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Independent Dealer Travels Famous Route For Birthday

Independent Dealer Travels Famous Route For Birthday Featured

Some people celebrate their 60th birthday with a cake and a family party.

But independent dealer Guy Strohmeier instead went on a month-long hike from the French Pyrenees to northwestern Spain to mark his six decades.

Strohmeier, owner of Guy Strohmeier’s Auto Center in Lakeport, Calif., couldn’t figure out what to do for his milestone birthday. Then his wife Sandy watched a movie called “The Way,” about a father who takes a pilgrimage along the Camino de Santiago in honor of his son.

The trail, also known as the Way of St. James, was a route of pilgrimage going back to the Middle Ages that people took to visit the shrine of the Apostle James at the Cathedral de Santiago de Compostela in Galicia, Spain.

His wife told him about the movie when he returned from auction and made him watch it.

“She said, here’s what you need to do,’” Strohmeier said. “’Why don’t you call (their son) Daniel and see if he wants to go?’”

Daniel Strohmeier had just recently left the military and was attending school in New York. He accompanied his father for 15 days of the
33-day hike.

“I did the rest by myself and all the other people along the way,” Stroheimer said.

He started an April 24 and finished on May 25 and took three days off in between to rest.

It wasn’t a spiritual journey as much as a vacation and time with his son,
Strohmeier said.

He started at the Pyrenees in France at a place called St. Jean Pied de Port, which hundreds of people use as their starting point each day.

Strohmeier is not a regular hiker. Before this trek, the longest he had ever hiked was 10 miles.

But on this trip, he averaged about 18 and-a-half miles a day.

“I carried the backpack the whole way,” Strohmeier said. “I carried a change of clothes, a light sleeping bag, rain gear if needed and a pair of flip-flops to relax.”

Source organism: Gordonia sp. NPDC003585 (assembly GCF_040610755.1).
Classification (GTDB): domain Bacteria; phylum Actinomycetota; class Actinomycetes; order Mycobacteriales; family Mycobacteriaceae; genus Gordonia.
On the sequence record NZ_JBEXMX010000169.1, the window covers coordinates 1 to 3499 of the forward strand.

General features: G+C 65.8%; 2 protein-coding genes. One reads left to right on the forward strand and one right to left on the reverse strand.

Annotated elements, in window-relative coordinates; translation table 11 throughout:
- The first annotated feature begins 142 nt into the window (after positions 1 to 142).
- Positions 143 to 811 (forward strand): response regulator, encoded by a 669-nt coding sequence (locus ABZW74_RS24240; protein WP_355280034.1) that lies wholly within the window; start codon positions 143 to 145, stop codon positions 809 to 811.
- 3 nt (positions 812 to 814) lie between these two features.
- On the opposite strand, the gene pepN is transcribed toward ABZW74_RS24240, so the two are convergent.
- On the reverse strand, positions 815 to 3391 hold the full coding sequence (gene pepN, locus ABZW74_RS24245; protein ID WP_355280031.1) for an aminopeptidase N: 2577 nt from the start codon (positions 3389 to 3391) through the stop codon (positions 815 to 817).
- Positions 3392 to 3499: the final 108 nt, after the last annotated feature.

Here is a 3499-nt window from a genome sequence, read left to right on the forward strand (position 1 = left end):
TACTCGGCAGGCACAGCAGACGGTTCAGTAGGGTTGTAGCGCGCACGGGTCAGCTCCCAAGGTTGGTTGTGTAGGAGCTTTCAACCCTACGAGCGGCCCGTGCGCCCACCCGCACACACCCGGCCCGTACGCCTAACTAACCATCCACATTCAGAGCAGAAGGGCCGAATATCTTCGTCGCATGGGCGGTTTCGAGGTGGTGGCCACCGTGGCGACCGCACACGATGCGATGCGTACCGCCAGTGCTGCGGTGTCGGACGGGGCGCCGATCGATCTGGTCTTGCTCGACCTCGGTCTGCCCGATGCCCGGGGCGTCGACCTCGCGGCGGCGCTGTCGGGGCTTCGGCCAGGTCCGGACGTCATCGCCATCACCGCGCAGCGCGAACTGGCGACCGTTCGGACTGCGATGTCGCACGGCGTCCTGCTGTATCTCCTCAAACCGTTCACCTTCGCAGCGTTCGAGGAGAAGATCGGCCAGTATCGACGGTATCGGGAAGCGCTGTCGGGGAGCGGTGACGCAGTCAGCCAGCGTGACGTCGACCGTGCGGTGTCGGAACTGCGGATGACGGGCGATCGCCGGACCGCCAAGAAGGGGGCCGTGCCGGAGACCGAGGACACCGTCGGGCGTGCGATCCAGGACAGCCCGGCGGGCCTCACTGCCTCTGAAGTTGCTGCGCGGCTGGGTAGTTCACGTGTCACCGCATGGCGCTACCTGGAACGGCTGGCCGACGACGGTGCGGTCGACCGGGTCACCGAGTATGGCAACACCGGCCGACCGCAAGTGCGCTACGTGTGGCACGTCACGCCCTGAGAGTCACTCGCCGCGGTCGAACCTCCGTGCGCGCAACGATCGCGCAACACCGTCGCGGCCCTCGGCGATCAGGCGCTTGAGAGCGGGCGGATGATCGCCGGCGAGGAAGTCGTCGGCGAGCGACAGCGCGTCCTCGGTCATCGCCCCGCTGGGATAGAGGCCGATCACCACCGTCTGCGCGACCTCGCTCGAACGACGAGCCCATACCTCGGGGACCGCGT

The trip brought other challenges, including a painful sprained ankle and a pair of kidney stones.

Fellow travelers helped each other out during the journey.

“People would share blister packs and I would share some ibuprofen or someone would share some kinetic tape for my ankle,” Strohmeier said. “The saying is, ‘the Camino provides.’”

Travelers who want to sleep in a tent can do that, but along the way there are numerous towns with hostels and albergues (shelters) to stay.

“You pay so much and stay the night,” Strohmeier said. “You might stay in a hostel with 10 people or you might stay in one with 100 people.”

A typical day on the Camino was about $12 for the hostel, $12 for food and maybe $6 for drinks, Strohmeier said.

One of the things that made the trip so special was the people he met along the way.

“You meet people of every country, every nation and every language,” he said. “You might walk alongside someone for a couple of days and then see them five days later or eight days later. You might have dinner with them and ask them how the day went.”

He walked with the young and old. He walked for two weeks with one family from Leon, Spain, who’s children were 3, 5, 7 and 11 years old. The oldest person he saw was an 84-year-old man who was traveling the route for the third time.

He also got a potential sale along the way.

“I met a guy who is going to be flying to the U.S. to buy a car from me because he wants a particular car,” Strohmeier said.

“But I have a dozen new close friends.”

Strohmeier admitted it was very emotional when he completed his 550-mile journey.

“When you get to the end, there are literally hundreds of people who are also coming in, finishing (their travels),” he said. “So it’s emotional, tearful and joyful.”

There’s a place where you take a rock and drop it off at the foot of a cross, as people lay their burdens and prayers down, he said.

The traditional endpoint is Santiago de Compostela, but there is an extended route travelers can take.

“If you walk three more days, you can get to Finisterre, which is what they call ‘the end of the world,’” Strohmeier said. “I stopped at Santiago de Compostela.
I figure I’ll take my wife back to hike those three days.”

Strohmeier has lots of memories as he took about 700 pictures along the way.

“And it was a great way to lose 14 pounds,” he said.

Read 4015 times Last modified on Friday, 12 August 2016 15:24
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